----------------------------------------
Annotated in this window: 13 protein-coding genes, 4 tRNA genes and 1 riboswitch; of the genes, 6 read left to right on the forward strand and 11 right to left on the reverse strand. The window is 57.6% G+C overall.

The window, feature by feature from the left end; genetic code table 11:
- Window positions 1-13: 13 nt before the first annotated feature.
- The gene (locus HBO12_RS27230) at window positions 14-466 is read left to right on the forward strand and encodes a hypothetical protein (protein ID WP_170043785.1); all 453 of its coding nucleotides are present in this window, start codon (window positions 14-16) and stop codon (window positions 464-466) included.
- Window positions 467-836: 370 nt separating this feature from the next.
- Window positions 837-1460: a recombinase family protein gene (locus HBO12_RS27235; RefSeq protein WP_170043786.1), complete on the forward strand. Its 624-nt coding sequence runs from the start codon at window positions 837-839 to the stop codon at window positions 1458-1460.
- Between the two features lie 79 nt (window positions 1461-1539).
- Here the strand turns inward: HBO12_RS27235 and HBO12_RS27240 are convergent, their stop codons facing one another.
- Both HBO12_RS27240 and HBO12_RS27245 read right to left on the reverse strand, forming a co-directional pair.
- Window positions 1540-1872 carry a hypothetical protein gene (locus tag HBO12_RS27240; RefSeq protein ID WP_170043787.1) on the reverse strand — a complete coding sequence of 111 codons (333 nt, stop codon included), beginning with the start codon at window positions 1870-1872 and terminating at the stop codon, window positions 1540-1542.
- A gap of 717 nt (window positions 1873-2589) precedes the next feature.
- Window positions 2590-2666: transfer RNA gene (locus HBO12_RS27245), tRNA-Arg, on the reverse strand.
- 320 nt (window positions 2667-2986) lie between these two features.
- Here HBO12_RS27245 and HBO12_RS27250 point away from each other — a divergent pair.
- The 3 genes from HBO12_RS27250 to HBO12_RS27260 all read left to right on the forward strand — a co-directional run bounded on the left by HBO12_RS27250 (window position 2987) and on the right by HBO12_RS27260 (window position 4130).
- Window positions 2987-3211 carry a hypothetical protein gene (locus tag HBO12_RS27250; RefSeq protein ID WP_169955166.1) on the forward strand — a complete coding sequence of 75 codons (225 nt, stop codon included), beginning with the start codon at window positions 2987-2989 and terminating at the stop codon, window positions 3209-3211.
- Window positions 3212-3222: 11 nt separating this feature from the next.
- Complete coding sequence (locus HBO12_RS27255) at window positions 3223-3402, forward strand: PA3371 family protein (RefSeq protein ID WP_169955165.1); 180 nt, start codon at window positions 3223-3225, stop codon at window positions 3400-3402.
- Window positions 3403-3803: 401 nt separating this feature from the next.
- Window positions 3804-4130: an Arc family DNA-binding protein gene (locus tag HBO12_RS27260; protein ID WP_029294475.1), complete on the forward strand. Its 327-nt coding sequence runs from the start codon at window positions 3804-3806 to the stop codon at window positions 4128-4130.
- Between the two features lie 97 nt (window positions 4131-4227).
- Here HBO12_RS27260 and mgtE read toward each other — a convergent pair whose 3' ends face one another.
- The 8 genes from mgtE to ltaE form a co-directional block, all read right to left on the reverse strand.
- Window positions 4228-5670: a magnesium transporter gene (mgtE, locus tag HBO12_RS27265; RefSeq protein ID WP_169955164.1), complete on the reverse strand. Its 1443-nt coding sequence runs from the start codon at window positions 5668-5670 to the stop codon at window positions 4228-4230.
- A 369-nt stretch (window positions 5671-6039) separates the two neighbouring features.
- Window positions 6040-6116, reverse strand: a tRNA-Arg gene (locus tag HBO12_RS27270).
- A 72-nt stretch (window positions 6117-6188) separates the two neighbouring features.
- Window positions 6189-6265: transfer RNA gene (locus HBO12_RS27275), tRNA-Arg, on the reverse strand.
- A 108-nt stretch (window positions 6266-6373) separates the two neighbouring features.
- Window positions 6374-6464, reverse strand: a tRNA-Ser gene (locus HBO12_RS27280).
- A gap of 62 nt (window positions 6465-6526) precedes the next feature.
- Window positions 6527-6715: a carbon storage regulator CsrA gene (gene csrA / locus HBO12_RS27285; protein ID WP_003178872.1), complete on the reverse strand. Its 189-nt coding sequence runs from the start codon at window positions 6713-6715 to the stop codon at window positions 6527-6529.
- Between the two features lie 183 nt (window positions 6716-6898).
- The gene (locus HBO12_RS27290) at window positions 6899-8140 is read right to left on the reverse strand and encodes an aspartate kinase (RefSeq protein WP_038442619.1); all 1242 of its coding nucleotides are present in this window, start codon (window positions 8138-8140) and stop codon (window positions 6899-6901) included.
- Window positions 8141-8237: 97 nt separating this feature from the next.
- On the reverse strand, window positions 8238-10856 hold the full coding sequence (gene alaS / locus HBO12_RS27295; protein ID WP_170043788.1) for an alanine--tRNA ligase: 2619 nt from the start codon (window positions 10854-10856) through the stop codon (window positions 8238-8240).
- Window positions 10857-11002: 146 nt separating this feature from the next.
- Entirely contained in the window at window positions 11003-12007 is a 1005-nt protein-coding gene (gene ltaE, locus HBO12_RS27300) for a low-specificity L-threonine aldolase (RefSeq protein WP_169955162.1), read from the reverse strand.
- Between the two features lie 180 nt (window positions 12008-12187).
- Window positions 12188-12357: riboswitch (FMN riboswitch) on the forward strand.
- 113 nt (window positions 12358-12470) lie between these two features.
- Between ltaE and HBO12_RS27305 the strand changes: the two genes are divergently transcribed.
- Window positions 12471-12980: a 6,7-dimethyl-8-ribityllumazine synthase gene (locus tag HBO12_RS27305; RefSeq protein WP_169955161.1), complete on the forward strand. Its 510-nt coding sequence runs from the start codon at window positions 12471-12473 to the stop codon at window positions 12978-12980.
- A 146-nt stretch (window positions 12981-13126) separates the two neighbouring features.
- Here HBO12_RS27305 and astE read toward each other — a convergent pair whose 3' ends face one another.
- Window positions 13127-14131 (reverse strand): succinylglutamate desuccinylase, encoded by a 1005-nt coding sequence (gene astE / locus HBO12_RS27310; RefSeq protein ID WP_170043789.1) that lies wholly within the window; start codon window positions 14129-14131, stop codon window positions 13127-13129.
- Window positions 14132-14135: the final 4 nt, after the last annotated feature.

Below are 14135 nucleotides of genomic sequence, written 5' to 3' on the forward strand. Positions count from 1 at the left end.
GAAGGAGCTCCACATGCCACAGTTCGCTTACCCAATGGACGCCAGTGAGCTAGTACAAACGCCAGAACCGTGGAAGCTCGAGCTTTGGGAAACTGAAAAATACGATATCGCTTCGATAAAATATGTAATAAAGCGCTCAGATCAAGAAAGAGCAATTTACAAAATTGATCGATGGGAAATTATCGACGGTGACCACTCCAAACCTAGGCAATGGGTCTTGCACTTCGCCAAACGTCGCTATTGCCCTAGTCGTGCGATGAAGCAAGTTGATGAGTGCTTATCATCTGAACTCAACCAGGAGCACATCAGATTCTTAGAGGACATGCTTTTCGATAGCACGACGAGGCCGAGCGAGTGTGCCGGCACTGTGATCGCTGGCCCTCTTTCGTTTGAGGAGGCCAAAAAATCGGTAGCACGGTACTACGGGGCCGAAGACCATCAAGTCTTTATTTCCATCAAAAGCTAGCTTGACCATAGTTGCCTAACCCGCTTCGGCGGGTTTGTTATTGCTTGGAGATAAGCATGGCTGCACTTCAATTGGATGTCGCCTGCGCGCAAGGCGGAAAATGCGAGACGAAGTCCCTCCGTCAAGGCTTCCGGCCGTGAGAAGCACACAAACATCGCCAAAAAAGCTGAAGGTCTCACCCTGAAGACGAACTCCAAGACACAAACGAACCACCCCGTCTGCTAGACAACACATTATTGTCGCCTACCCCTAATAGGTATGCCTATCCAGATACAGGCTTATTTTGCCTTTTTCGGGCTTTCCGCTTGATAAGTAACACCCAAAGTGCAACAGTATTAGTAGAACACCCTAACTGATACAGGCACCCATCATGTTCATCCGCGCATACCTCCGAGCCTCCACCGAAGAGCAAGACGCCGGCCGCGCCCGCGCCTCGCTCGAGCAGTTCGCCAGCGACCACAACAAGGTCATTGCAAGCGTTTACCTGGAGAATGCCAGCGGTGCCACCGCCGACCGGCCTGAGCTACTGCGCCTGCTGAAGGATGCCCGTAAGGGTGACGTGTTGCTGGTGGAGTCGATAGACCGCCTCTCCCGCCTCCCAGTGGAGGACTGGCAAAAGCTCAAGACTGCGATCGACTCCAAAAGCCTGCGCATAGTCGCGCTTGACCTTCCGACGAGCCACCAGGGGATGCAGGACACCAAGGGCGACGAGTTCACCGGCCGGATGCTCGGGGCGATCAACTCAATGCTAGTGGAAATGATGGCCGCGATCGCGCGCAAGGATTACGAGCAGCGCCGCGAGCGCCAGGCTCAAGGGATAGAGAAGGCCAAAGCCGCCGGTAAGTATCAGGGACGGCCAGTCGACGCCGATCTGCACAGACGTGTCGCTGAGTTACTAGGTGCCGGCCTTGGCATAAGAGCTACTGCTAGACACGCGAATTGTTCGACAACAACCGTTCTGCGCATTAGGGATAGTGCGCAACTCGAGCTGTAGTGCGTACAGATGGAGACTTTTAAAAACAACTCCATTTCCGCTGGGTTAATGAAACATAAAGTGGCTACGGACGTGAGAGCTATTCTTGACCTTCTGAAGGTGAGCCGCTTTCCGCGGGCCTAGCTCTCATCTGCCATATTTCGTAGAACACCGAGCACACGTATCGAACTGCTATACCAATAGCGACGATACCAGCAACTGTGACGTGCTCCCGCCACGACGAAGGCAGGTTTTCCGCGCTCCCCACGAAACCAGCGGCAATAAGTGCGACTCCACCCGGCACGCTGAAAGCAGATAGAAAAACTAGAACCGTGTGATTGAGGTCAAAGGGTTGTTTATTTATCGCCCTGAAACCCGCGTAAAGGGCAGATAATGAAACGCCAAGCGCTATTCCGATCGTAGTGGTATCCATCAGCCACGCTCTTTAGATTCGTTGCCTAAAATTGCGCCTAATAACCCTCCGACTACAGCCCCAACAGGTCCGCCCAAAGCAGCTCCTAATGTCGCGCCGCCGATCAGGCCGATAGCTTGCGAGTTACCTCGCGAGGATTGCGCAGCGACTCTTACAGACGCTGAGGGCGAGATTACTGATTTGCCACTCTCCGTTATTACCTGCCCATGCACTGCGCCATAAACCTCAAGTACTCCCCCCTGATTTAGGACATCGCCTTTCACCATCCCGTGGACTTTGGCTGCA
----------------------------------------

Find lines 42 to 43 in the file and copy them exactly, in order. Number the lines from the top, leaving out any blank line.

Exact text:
- Between ltaE and HBO12_RS27305 the strand changes: the two genes are divergently transcribed.
- Window positions 12471-12980: a 6,7-dimethyl-8-ribityllumazine synthase gene (locus tag HBO12_RS27305; RefSeq protein WP_169955161.1), complete on the forward strand. Its 510-nt coding sequence runs from the start codon at window positions 12471-12473 to the stop codon at window positions 12978-12980.